Did you know that 75 per cent of all injury hospitalisations for those 65 and over in Australia are caused by a fall? It’s no secret this is a significant issue as we age. One major factor increasing our risk of falls is age-related vision loss.
Our eyes experience wear and tear much like the rest of our body and can deteriorate over time. Health conditions such as glaucoma and cataracts are common among people over 60.
There are two elements that increase our chances of falling due to poor vision. Firstly, an inability to identify tripping obstacles, and secondly, balance.
A 2017 government study found the most common cause of fall-related injury cases for those aged 65 and over was ‘fall on the same level from slipping, tripping and stumbling’ (34 per cent). Falls from household objects (15 per cent) made up the next largest proportion of cases — the main culprits being beds, chairs, stairs and steps, and ladders. It’s an obvious one, but if we can’t see a tripping hazard ahead of us then it’s difficult to avoid.
The second vision-related element increasing vulnerability to falls is the importance of our eyes for balance. Our eyes are constantly sending signals to the balance systems in our inner ear to help us keep on our feet. With compromised vision, we’re missing a whole lot of information about the world around us, which is helping us to stay balanced and avoid taking a tumble.
Many people think falls are unpredictable accidents we have no control over. This is not the case. There is clear evidence that falls are associated with low vision. And with 90 per cent of vision loss preventable, we can significantly reduce our vulnerability to falls by looking after our eyes.
1. Allow your eyes a moment to adjust to the light
We need triple the amount of light to see at 65 than we did at 20 years old. It also takes those over 60 far longer to adjust to changes in light, compromising our vision when stepping outside or into a brightly lit space. Let your eyes adjust to changes in light, whether you’re going from light to dark or vice versa. Optometrists also recommend keeping the lights on while moving around the house in the evening.
2. Get the right glasses for the job
The right prescription is essential to ensure you’re getting the appropriate vision correction to suit your eyes. Optometrists warn patients against buying over-the-counter glasses. Specs that aren’t fitted with your prescription will most likely not be giving you the best possible vision and increase your likelihood of falling.
But this is only one part of the story. Be sure you know which glasses are for which situation, whether that’s driving, reading or going for a walk around the block. Yes, it may be inconvenient if you need to swap pairs throughout the day, but this is insignificant compared with a trip to the hospital. If you wear multifocals or bifocals, it’s recommended to take extra care in your steps as they can make it difficult to judge your foot placements.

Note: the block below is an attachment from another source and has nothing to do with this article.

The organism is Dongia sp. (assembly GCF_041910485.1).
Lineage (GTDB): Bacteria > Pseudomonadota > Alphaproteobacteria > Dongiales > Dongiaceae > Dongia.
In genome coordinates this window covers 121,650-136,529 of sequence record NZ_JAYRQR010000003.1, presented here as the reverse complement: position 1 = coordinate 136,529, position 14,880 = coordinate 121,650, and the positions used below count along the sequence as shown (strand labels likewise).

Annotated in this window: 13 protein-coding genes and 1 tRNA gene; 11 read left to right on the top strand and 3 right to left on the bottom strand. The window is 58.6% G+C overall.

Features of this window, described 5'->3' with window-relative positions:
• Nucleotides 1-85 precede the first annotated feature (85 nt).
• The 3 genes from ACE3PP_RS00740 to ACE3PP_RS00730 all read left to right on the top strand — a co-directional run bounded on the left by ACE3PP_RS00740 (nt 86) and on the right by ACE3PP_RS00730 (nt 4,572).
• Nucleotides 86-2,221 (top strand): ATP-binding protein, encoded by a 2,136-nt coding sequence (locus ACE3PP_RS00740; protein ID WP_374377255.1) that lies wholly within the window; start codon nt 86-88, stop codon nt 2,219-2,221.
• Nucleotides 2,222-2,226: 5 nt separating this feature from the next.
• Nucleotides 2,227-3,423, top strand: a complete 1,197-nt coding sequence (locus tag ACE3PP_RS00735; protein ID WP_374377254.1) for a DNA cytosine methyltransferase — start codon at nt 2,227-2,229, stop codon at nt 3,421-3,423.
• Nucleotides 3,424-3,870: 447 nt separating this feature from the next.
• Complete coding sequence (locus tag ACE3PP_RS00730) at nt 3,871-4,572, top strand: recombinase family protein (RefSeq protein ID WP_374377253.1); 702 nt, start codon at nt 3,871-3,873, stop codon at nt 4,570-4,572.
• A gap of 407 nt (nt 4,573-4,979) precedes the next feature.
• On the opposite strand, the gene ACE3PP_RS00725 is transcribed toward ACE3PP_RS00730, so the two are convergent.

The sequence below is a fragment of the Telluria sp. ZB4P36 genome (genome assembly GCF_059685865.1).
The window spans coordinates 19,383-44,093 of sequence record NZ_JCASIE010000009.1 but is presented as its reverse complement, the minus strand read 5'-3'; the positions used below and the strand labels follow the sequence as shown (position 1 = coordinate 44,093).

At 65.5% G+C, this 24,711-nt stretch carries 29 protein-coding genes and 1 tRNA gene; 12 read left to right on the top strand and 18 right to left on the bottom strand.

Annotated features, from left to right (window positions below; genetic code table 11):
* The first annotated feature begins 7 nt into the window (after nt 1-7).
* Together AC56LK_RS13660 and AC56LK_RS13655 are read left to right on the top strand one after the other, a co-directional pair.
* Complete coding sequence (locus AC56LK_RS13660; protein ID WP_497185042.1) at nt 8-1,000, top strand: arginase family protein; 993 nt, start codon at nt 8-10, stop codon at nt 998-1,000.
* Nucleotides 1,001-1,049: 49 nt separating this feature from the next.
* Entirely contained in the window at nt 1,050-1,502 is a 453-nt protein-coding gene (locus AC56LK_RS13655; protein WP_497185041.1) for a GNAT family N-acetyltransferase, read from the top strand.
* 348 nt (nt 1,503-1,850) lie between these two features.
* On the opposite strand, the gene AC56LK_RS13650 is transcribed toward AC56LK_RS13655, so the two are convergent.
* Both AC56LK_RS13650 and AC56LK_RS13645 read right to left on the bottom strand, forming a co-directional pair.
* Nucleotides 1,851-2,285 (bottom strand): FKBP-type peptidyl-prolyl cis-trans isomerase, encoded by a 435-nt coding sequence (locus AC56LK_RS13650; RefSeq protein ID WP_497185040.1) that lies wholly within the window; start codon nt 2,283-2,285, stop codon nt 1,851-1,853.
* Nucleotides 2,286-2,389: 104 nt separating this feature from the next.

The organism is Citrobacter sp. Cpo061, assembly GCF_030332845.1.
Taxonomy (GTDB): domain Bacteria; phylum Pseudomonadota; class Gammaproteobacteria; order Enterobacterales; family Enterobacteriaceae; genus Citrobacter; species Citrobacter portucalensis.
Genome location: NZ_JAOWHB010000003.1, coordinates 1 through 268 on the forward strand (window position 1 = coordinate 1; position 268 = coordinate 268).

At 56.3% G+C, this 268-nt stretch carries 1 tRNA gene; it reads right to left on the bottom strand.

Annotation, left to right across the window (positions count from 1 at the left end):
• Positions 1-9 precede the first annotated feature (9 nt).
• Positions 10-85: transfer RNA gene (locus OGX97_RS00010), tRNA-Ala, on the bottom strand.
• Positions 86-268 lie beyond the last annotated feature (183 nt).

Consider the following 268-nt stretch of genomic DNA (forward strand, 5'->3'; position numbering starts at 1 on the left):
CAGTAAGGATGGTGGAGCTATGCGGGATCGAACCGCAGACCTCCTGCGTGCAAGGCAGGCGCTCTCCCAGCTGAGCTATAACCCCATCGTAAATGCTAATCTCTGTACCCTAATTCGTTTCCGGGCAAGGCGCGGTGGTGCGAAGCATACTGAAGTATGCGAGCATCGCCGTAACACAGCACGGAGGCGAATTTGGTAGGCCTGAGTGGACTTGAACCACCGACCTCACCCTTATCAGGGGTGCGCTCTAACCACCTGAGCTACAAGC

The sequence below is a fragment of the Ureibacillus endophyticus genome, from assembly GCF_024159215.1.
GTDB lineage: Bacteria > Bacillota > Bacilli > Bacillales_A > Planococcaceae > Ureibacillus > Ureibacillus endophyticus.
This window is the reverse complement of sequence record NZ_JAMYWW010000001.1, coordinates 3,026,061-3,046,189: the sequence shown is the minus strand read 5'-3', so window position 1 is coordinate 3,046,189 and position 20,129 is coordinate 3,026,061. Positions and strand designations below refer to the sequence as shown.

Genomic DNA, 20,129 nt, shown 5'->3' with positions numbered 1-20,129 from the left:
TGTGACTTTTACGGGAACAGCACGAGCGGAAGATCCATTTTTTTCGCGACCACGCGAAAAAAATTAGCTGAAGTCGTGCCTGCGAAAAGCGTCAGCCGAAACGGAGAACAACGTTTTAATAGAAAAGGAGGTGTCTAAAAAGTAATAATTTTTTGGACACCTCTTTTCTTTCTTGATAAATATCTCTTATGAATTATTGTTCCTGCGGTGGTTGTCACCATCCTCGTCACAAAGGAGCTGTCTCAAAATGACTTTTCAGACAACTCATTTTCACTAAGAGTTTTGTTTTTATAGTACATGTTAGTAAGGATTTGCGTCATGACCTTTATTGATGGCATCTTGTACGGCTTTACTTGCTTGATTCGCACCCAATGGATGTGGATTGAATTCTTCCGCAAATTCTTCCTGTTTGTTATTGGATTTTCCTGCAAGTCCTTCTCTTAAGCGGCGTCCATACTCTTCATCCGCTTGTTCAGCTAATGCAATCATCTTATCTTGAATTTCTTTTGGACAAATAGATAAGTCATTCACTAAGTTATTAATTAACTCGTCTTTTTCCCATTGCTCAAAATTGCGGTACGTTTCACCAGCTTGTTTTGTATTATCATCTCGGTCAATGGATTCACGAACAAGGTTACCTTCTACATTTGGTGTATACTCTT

3. Assess your surroundings
If you are having difficulty with your vision, avoid clutter on the floors in your home and make sure you always have pathways clear. Try to avoid rushing, particularly on stairs and on changing surfaces such as wet tiles, or during autumn when there are leaves on the footpath.
4. If you notice changes in your eyesight, consult your local optometrist immediately
It might be easy to dismiss slight changes in your vision, but consulting an optometrist on these developments is the best way to get ahead of any serious eye problems in the future.
If you notice any key warning signs, such as spots in your vision, distorted vision or eye discomfort, visit your optometrist immediately. If it’s difficult to get out of the house, many optometrists also offer ‘at home’ appointments to make things easier.
About Luke Arundel: Luke Arundel is the national professional services manager of Optometry Australia. He graduated with honours in optometry from the Queensland University of Technology in 1998 and has worked extensively in Australia and Ireland. He holds fellowships with the BCLA, CCLSA and IACLE and became an Adj.Ass Prof. of the University of Missouri, St Louis, USA in 2008.
His professional interests include keratoconus, post-graft and scleral lens fitting, dry eye, ortho-k and paediatric contact lenses. He has worked in specialty contact lens practices in Brisbane and Melbourne and in the contact lens manufacturing field, along with time in the public health and education sectors.
Luke’s role at Optometry Australia sees him provide professional services assistance to members in audits, investigations and medico-legal matters, along with leading development of resources and special projects.
IMPORTANT LEGAL INFO This article is of a general nature and FYI only, because it doesn’t take into account your personal health requirements or existing medical conditions. That means it’s not personalised health advice and shouldn’t be relied upon as if it is. Before making a health-related decision, you should work out if the info is appropriate for your situation and get professional medical advice.